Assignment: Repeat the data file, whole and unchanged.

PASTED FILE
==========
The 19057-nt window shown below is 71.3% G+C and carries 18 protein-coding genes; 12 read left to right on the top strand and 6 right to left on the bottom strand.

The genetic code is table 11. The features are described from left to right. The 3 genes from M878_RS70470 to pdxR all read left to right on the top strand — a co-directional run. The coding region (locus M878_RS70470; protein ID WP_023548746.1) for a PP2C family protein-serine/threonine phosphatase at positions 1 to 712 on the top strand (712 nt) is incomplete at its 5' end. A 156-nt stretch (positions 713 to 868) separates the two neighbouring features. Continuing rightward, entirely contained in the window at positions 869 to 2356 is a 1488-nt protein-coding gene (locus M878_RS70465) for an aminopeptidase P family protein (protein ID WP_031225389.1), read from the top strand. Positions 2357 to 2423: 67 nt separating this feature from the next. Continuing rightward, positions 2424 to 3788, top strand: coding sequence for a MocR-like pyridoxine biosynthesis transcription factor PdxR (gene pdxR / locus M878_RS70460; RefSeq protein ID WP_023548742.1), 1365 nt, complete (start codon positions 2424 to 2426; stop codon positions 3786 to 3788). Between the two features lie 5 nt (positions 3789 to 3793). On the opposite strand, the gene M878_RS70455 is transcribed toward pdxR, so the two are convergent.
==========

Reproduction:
The 19057-nt window shown below is 71.3% G+C and carries 18 protein-coding genes; 12 read left to right on the top strand and 6 right to left on the bottom strand.

The genetic code is table 11. The features are described from left to right. The 3 genes from M878_RS70470 to pdxR all read left to right on the top strand — a co-directional run. The coding region (locus M878_RS70470; protein ID WP_023548746.1) for a PP2C family protein-serine/threonine phosphatase at positions 1 to 712 on the top strand (712 nt) is incomplete at its 5' end. A 156-nt stretch (positions 713 to 868) separates the two neighbouring features. Continuing rightward, entirely contained in the window at positions 869 to 2356 is a 1488-nt protein-coding gene (locus M878_RS70465) for an aminopeptidase P family protein (protein ID WP_031225389.1), read from the top strand. Positions 2357 to 2423: 67 nt separating this feature from the next. Continuing rightward, positions 2424 to 3788, top strand: coding sequence for a MocR-like pyridoxine biosynthesis transcription factor PdxR (gene pdxR / locus M878_RS70460; RefSeq protein ID WP_023548742.1), 1365 nt, complete (start codon positions 2424 to 2426; stop codon positions 3786 to 3788). Between the two features lie 5 nt (positions 3789 to 3793). On the opposite strand, the gene M878_RS70455 is transcribed toward pdxR, so the two are convergent.